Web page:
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The Cure That Failed
By Neville Hodgkinson
The Sunday Times (London) 4 April 1993

JODY WELLS has been HIV-positive since 1984. He was diagnosed as having AIDS in 1986. Today, seven years on, he says he feels fine with energy levels that belie his 52 years. He does not take the anti-HIV drug AZT.

Wells, unlike thousands of doctors and patients around the world, was neither surprised nor disappointed last week when the Medical Research Council announced that early treatment with AZT, sold under the brand name Retrovir, is useless. In fact, he welcomed the announcement. Not because he could tell his doctors "I told you so" he has consistently refused entreaties to take the drug but because he believes it is a poison that harms more than it helps, and can even kill, producing symptoms which doctors misinterpret as AIDS.

He feels so strongly about the issue that he works up to 18 hours a day establishing a fledgling charity called Continuum, "an organisation for long-term survivors of HIV and AIDS and people who want to be". Founded late last year, the group already has 600 members.

Continuum emphasises nutritional and lifestyle approaches to combating AIDS, arguing that these factors have been grossly neglected in the 10 years since Dr Robert Gallo declared HIV to be the cause of AIDS.

To most within the "AIDS" community, the MRC's announcement came as an unpleasant shock. It meant that a decade of the most intensive research ever mounted by the medical and scientific community against a single virus, costing $1.5billion a year in the United States alone, had left them empty-handed in therapeutic terms.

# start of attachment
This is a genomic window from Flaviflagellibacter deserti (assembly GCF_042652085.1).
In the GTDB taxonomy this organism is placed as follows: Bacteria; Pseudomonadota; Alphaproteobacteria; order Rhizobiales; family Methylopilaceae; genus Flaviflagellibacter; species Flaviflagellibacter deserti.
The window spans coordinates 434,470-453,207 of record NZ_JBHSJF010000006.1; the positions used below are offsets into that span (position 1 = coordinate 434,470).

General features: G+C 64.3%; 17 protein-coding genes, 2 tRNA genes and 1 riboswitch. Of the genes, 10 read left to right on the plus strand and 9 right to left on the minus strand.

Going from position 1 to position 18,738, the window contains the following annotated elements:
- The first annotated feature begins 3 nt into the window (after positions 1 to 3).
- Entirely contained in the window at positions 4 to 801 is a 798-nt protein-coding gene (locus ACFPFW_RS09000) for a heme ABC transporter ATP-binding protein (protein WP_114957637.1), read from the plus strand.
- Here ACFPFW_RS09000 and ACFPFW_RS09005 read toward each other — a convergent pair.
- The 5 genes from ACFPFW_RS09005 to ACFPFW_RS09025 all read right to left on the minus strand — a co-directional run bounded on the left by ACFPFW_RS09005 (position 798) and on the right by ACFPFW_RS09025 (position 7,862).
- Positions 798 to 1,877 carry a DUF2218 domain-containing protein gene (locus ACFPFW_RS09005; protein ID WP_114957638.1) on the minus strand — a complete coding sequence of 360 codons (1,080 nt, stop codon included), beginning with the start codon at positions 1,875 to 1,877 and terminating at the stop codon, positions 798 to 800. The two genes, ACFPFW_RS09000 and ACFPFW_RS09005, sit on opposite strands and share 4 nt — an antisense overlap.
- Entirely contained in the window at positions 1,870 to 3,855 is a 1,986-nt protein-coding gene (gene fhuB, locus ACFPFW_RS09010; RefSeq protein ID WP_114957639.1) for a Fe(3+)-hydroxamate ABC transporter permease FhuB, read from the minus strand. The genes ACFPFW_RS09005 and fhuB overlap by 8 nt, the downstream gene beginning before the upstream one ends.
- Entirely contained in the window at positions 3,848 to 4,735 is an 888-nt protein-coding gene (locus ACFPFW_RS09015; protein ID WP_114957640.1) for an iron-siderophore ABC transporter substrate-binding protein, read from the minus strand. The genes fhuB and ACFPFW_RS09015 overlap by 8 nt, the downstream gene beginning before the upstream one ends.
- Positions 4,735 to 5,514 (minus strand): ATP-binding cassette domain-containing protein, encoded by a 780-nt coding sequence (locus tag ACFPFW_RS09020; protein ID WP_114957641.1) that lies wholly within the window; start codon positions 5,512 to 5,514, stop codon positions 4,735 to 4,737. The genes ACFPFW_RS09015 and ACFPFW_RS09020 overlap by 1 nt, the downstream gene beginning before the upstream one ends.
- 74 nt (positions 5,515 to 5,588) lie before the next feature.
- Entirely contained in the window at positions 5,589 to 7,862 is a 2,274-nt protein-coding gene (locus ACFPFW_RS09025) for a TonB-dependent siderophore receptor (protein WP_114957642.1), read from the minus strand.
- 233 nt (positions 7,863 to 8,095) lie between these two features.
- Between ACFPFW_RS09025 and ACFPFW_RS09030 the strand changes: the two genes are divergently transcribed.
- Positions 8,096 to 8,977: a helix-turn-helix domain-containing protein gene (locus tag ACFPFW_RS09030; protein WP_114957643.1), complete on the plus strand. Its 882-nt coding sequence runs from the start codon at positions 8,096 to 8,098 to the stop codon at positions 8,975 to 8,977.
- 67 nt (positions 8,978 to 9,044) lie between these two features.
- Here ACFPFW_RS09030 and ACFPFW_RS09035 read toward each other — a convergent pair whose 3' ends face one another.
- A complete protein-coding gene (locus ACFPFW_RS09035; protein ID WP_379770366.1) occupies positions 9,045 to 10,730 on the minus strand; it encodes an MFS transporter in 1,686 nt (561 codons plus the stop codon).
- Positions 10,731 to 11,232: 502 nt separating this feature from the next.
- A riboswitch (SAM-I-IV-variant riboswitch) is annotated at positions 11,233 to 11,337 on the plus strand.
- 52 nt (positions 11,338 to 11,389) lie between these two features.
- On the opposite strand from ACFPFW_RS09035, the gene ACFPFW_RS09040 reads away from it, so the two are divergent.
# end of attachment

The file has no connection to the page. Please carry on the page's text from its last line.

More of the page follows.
AZT, some doctors had declared, was the "gold standard" of AIDS treatment. They believed in it so strongly that many patients have come under heavy pressure to take it, and to join trials liberally funded by Wellcome, the drug's manufacturer. At the last count, more than 50 hospitals across Britain were involved in such studies. It is even being given to HIV-positive children.

Yet as The Sunday Times first reported in 1989, some scientists have argued against the huge concentration of resources on AZT, and the wisdom of giving patients a drug originally developed for cancer patients but considered too toxic to administer.

They have also questioned the rationale of an exclusively anti-viral approach to AIDS, pointing out that science has not yet been able to locate a mechanism through which HIV alone could account for the collapse of the immune system seen in AIDS.

"It is an Alice in Wonderland world," says Wells. "There are so many uncertainties, and yet this extremely toxic drug has been given to thousands of people, many of whom are completely well apart from having antibodies in their blood to HIV. It is outrageous that they should have been put at risk in this way."

Last week Wellcome was trying to limit the damage to AZT's credibility, arguing the trial results were not all they seemed, that several other trials have shown benefit, and anyway, AZT's future lies in being used in combination with other drugs. But the latest trial, called Concorde, is far and away the most scientific mounted. Although it was directed at finding out whether AZT would help symptom-free HIV-positive patients rather than those with full-blown AIDS, it adds to the concerns of scientists who doubt whether the drug has any place in AIDS treatment.